Skip to Main Content
Skip Nav Destination

The epithermal precious metal deposits at Pueblo Viejo in the Dominican Republic contain approximately 18 million ounces of gold and 95 million ounces of silver. Open-pit mining that began in 1975 has removed most of the oxide ore and exposed unweathered rocks at depths as much as 80 m below the original surface. Geologic mapping of these relatively fresh rocks has shown that mineralization is associated with a maardiatreme complex that was emplaced in volcanic rocks of the Lower Cretaceous Los Ranchos Formation.

Mineralization occurs mainly in sedimentary rocks that filled the maar crater. Diamond drilling to depths of 350 m did not reach the base of the sedimentary rocks, and the diatreme is interpreted to be present at greater depth. The initial maar-fill deposits consist of conglomerate, grit, and sandstone. The conglomerate contains clasts of plutonic rock and abundant quartz eyes, in addition to clasts of country rock. It is believed to be derived from an apron of pyroclastic rocks that were erupted from the diatreme and deposited on the rim of the maar. After an initial period of rapid sedimentation from the steep walls of the crater, quieter conditions prevailed in the maar, and thinly bedded carbonaceous sandstones and mudstones were deposited. These rocks contain abundant plant fossils as leaf and bark imprints, and silicified logs occur in shoreline deposits.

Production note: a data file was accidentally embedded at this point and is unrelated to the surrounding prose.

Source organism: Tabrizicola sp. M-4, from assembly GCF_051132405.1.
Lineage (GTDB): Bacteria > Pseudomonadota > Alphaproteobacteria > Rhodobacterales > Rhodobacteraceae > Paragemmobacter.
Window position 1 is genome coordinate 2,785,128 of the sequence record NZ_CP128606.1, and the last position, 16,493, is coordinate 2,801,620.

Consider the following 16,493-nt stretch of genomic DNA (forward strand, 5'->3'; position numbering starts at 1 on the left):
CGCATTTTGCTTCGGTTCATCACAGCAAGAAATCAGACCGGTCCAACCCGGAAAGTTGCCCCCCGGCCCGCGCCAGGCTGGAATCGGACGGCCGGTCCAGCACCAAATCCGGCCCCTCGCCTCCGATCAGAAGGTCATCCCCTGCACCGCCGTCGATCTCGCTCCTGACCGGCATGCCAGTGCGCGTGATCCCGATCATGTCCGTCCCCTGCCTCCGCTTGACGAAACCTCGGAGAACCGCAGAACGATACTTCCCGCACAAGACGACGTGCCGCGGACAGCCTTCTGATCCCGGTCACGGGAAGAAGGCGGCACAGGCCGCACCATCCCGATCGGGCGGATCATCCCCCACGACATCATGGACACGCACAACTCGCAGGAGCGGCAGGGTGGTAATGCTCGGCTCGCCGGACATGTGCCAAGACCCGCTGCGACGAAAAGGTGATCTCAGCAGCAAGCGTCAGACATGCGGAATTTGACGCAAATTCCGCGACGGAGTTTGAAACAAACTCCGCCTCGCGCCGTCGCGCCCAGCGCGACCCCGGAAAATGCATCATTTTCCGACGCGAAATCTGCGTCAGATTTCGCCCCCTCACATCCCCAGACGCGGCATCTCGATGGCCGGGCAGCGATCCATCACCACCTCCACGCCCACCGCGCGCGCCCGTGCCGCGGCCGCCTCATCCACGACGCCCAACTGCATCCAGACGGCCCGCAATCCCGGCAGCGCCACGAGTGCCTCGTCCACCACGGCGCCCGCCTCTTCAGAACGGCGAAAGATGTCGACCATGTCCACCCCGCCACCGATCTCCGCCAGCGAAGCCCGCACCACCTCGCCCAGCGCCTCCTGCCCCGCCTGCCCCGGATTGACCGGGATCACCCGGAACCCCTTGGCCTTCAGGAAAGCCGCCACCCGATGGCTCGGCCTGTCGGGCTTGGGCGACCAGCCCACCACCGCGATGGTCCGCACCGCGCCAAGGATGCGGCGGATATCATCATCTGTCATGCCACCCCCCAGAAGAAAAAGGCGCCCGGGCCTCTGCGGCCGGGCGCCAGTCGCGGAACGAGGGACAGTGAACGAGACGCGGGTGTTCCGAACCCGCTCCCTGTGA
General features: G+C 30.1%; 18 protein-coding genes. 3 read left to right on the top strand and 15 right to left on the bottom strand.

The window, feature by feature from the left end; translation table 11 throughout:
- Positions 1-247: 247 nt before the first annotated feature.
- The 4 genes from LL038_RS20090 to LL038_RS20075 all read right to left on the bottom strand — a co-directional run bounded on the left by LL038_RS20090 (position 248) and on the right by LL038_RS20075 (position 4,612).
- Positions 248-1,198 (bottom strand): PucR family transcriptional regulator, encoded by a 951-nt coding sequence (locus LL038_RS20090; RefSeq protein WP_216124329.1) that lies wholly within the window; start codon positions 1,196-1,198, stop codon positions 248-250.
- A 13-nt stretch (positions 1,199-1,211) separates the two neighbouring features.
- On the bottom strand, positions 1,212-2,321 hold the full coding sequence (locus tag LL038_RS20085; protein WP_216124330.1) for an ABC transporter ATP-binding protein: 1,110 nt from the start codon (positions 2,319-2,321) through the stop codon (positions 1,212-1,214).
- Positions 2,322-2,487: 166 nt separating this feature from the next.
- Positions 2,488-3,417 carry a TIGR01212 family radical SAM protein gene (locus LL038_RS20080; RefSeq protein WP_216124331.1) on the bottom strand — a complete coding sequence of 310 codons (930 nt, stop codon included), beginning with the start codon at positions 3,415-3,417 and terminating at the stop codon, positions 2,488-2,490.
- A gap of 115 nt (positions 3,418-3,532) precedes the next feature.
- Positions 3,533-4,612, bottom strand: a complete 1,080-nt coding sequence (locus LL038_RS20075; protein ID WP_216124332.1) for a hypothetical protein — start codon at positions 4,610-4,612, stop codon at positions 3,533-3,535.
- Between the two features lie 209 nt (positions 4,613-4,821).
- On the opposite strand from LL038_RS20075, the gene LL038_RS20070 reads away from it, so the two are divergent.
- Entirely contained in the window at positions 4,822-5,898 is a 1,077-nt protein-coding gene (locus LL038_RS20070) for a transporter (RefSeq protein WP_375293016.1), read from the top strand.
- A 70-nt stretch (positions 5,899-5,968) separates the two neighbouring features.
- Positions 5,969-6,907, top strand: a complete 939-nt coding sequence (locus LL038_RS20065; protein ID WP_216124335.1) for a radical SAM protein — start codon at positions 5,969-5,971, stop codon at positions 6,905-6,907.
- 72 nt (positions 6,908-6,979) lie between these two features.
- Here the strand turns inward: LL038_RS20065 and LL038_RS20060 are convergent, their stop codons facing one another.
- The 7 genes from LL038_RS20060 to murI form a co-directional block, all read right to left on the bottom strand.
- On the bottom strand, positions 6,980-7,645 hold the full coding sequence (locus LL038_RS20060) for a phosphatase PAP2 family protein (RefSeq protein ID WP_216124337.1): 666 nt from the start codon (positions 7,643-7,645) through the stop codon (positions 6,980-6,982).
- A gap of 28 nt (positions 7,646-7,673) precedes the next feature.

Hydrothermal alteration and sulfide mineralization began during formation of the diatreme and continued through the filling of the maar crater. Alteration extends well beyond the maar-diatreme complex, but precious metal mineralization is within it or immediately adjacent to it. The mineralization forms an incomplete ring around the perimeter of the intramaar sedimentary rocks, and the central maar area is barren. The configuration of the ore zones indicates that hydrothermal fluids ascended to the maar along the walls of the diatreme. In the maar-fill rocks, the form of mineralization was influenced by lithology. Where a permeable conglomerate horizon is present, mineralization took place by pyrite replacement of the conglomerate matrix. In areas where the ascending fluids encountered impermeable sandstone and mudstone layers, mineralization is in the form of sharp-walled veins and veinlets. The veins are layered and exhibit multiple episodes of mineralization due to repeated development of fluid overpressures beneath the impermeable beds.

The mineralized rocks were slightly eroded prior to their burial beneath Upper Cretaceous marine limestone. Recent erosion has also been slight, and the southern part of the maar sedimentary sequence remains covered by the limestone.

You do not currently have access to this chapter.

Figures & Tables

Contents

References

Related

Citing Books via

Close Modal

or Create an Account

Close Modal
Close Modal